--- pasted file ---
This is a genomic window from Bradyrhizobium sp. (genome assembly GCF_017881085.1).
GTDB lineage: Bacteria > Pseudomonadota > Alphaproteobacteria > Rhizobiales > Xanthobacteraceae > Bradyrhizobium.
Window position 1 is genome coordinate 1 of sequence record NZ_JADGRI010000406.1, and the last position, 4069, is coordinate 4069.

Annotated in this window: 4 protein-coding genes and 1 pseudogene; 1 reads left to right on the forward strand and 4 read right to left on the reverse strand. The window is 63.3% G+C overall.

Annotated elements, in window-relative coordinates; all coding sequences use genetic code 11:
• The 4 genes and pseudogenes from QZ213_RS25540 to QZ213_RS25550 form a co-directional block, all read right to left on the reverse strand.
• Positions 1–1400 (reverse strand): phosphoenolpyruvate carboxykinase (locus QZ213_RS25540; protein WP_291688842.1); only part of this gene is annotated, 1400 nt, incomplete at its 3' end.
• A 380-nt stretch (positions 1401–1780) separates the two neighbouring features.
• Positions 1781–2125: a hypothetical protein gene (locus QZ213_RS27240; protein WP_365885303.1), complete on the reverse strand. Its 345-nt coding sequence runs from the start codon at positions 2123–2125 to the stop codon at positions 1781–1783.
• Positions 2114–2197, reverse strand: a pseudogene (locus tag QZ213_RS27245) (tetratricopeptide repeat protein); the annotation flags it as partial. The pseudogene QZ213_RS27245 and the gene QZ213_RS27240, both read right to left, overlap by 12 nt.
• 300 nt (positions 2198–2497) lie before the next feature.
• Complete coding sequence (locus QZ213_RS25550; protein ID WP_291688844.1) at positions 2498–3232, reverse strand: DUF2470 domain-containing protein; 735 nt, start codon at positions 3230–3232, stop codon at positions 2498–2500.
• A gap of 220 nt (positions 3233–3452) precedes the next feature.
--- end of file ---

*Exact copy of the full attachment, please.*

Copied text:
This is a genomic window from Bradyrhizobium sp. (genome assembly GCF_017881085.1).
GTDB lineage: Bacteria > Pseudomonadota > Alphaproteobacteria > Rhizobiales > Xanthobacteraceae > Bradyrhizobium.
Window position 1 is genome coordinate 1 of sequence record NZ_JADGRI010000406.1, and the last position, 4069, is coordinate 4069.

Annotated in this window: 4 protein-coding genes and 1 pseudogene; 1 reads left to right on the forward strand and 4 read right to left on the reverse strand. The window is 63.3% G+C overall.

Annotated elements, in window-relative coordinates; all coding sequences use genetic code 11:
• The 4 genes and pseudogenes from QZ213_RS25540 to QZ213_RS25550 form a co-directional block, all read right to left on the reverse strand.
• Positions 1–1400 (reverse strand): phosphoenolpyruvate carboxykinase (locus QZ213_RS25540; protein WP_291688842.1); only part of this gene is annotated, 1400 nt, incomplete at its 3' end.
• A 380-nt stretch (positions 1401–1780) separates the two neighbouring features.
• Positions 1781–2125: a hypothetical protein gene (locus QZ213_RS27240; protein WP_365885303.1), complete on the reverse strand. Its 345-nt coding sequence runs from the start codon at positions 2123–2125 to the stop codon at positions 1781–1783.
• Positions 2114–2197, reverse strand: a pseudogene (locus tag QZ213_RS27245) (tetratricopeptide repeat protein); the annotation flags it as partial. The pseudogene QZ213_RS27245 and the gene QZ213_RS27240, both read right to left, overlap by 12 nt.
• 300 nt (positions 2198–2497) lie before the next feature.
• Complete coding sequence (locus QZ213_RS25550; protein ID WP_291688844.1) at positions 2498–3232, reverse strand: DUF2470 domain-containing protein; 735 nt, start codon at positions 3230–3232, stop codon at positions 2498–2500.
• A gap of 220 nt (positions 3233–3452) precedes the next feature.